Movie Roundup

| 1 Comment

X3: How to kill a franchise in one easy step. The film version of the Dark Phoenix story lacked any pathos. Hugh Jackman will return in Wolverine, but Patrick Stewart seems gone even if Professor X survives. We never saw Cyclops get disintegrated (a cut scene, or intentional?), so James Marsden might return, but Famke Jansen is clearly out and both Mystique and Magneto are neutralized (itty bitty chess piece movement not withstanding). Kelsey Grammer was spot-on as Beast, however, and it was nice to see Storm finally get to do something. There are enough characters in the X-verse to sustain a film series forever, but eradicating the characters at the heart of the mutant universe isn't the direction I'd have chosen.

Catch Me If You Can: Frank Abagnale's story-- or the version of it told in the film-- is remarkable. I particularly love that he makes millions today, legitimately, as a security consultant to banks and corporations. Leonardo DiCaprio was terrific in the film, but the real stars were the retro soundtrack, costumes, and sets. And a short segment from the real episode of To Tell the Truth on which Frank Abagnale appeared can be viewed online.

Napoleon Dynamite: A film with no believable characters in which nothing actually happens. Only the virtuoso dance finale deserves any measure of cult status-- everything else about the film is entirely forgetable.

An Inconvenient Truth: Best. Powerpoint. Ever. The comparison shots of various glaciers today vs. 10, 20, or 30 years ago leave in indelible impression of how royally screwed we are. And if that's not enough for you, the infamous cherry picker should do the trick. If Al Gore had shown this six years ago, he'd be the president today. Some say this film is paving the way for a Gore in 2008 campaign. I know I'd vote for him with far more enthusiasm than any of the Democratic candidates generated two years ago. Enthusiasm and Al Gore. Now there are two concepts you never expected to see in the same sentence.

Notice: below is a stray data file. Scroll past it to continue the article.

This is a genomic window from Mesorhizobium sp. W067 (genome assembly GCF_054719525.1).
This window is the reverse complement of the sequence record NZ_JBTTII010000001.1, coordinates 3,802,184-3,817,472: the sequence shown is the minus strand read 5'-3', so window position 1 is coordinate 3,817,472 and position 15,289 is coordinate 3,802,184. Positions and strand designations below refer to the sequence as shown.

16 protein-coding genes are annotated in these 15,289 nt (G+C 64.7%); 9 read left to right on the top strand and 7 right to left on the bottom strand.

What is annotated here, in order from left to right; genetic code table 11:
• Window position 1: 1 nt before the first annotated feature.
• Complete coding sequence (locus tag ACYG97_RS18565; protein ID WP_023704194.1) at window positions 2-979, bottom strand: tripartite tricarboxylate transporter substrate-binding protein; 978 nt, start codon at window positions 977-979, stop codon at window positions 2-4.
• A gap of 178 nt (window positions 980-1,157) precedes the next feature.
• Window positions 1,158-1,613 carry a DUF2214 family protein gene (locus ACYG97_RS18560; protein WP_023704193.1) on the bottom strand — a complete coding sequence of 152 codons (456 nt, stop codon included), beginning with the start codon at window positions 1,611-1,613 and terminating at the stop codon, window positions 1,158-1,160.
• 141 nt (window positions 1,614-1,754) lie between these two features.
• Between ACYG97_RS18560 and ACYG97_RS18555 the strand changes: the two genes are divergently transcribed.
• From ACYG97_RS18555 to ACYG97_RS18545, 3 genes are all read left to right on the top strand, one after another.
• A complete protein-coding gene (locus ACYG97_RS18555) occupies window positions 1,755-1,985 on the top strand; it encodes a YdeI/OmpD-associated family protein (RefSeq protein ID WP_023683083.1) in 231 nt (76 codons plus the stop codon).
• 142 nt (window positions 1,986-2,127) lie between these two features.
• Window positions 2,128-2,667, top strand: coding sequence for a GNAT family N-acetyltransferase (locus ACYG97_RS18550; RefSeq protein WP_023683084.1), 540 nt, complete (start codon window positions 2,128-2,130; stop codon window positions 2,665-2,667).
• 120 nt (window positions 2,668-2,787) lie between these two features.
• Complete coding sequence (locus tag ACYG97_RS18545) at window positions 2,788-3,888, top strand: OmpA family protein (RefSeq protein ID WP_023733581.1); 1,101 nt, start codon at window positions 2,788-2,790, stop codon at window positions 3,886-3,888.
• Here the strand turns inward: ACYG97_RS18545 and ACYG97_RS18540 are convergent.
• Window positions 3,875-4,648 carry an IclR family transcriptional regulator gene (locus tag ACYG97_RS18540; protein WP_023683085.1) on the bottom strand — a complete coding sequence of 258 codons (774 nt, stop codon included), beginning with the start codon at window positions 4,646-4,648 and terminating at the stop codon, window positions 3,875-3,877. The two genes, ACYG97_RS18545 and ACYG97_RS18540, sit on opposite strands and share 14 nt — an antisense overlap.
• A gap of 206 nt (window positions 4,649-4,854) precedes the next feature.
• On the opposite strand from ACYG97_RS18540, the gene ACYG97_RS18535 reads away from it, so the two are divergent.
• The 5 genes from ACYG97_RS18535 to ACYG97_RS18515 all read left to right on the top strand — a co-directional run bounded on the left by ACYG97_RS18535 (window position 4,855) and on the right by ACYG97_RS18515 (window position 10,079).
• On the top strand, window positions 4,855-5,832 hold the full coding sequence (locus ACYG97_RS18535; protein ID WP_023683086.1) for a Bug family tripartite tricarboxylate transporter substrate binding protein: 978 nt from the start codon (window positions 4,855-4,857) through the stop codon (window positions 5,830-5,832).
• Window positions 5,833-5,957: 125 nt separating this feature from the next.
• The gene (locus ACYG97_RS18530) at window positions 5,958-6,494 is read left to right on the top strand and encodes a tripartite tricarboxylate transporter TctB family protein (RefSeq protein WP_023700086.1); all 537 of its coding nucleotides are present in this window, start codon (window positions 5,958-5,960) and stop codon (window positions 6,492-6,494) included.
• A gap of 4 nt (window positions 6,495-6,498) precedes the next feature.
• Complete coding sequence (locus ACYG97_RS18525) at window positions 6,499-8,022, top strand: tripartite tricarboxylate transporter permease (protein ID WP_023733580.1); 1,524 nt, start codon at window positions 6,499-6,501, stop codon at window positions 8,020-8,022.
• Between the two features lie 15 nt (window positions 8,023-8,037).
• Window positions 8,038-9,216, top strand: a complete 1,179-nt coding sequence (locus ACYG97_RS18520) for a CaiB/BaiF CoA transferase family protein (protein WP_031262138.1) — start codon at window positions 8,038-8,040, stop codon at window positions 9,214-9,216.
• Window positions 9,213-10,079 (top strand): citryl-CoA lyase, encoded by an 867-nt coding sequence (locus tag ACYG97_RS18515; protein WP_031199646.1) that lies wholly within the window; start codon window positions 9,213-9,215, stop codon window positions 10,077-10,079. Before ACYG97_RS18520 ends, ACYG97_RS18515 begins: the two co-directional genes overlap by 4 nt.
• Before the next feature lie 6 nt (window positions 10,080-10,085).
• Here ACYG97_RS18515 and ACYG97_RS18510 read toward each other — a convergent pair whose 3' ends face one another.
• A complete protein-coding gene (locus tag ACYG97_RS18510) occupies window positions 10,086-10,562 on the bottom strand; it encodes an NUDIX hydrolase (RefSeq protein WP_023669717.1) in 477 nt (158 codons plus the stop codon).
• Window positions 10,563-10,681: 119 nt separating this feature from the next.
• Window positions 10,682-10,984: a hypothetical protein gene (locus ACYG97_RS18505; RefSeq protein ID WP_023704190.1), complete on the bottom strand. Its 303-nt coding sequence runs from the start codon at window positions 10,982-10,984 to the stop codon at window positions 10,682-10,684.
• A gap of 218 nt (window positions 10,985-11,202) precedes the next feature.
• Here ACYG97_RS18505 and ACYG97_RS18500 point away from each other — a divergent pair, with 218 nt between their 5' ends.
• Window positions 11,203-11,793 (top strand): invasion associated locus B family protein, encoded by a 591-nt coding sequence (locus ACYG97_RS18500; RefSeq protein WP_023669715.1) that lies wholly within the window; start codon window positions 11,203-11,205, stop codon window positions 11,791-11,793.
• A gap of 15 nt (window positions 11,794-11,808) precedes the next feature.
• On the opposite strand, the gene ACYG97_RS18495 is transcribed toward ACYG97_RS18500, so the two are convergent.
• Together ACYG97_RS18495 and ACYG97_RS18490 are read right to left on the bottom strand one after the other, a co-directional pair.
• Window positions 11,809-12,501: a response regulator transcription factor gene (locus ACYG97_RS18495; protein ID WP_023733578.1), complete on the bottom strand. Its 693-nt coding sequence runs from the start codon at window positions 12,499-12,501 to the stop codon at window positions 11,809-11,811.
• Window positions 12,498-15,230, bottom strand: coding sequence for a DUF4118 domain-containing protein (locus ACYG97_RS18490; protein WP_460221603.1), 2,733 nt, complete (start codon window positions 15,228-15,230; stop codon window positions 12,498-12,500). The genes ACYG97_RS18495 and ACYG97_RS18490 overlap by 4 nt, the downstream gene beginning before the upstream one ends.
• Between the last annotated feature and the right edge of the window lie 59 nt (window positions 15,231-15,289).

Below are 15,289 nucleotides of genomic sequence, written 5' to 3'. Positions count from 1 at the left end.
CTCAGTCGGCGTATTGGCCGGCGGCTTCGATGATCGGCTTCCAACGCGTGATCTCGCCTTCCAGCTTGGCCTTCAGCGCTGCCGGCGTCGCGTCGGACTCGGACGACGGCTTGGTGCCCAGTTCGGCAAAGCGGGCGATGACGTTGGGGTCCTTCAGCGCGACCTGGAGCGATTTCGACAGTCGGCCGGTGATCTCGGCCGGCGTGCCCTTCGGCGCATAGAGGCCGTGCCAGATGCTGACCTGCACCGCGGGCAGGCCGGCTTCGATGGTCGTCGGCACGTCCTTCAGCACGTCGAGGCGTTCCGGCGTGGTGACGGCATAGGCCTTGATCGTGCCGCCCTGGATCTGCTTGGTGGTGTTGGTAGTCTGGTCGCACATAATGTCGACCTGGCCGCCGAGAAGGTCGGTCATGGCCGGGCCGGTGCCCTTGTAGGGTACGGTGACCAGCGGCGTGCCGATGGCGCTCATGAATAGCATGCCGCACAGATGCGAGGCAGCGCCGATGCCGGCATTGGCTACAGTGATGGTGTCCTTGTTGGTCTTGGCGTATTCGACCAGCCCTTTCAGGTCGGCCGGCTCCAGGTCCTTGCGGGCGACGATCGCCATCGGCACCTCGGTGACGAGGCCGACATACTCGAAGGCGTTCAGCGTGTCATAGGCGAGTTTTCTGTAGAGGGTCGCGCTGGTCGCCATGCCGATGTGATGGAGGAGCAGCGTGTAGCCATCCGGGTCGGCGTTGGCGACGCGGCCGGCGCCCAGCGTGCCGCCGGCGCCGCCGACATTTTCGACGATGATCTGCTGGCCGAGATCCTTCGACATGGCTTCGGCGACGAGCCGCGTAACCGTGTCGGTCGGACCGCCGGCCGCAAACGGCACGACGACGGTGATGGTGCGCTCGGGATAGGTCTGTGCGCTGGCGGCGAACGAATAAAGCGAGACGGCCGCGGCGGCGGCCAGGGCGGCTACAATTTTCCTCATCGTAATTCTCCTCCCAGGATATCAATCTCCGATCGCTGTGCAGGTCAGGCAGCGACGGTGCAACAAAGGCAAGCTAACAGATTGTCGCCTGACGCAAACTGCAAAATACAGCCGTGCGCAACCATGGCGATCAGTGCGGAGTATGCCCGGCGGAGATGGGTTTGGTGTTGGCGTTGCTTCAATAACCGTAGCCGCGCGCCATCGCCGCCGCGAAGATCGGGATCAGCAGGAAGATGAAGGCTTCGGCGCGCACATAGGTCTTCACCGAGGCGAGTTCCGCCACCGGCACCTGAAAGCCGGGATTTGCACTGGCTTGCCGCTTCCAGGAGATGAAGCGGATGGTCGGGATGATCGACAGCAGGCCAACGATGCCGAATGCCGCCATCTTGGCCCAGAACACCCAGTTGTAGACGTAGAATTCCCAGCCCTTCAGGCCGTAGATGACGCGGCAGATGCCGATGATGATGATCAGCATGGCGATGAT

Heart of the Game: Look in their eyes! Look in their eyes! What flabbergasts me is that as a sophomore, the star player was getting letters of interest from colleges across the country. Then she gets pregnant, misses a season, but returns as a fifth year senior and not only becomes an honors student but leads her team to the state championship-- and colleges don't want to have anything to do with her. Can anyone explain that to me?

1 Comment

"Can anyone explain that to me?"

Unfortunately, I can guess. She got knocked up, and most colleges are going to assume that if she was silly enough to do that once, she'll be silly enough to do that again, which means their basketball program can't make any money off of her if she gets preggers. (Not to mention that she wouldn't be able to focus on basketball nearly as much when caring for a small child as a childless player would.)

It is an unfortunate truth that when you get to the level of remotely serious colleges, athletic scholarships are a great deal more about the athlete bringing in revenue for the university than they are about rewarding a good student-athlete for their talents. It may seem pessimistic, but that's the state of collegiate athletics these days.

Monthly Archives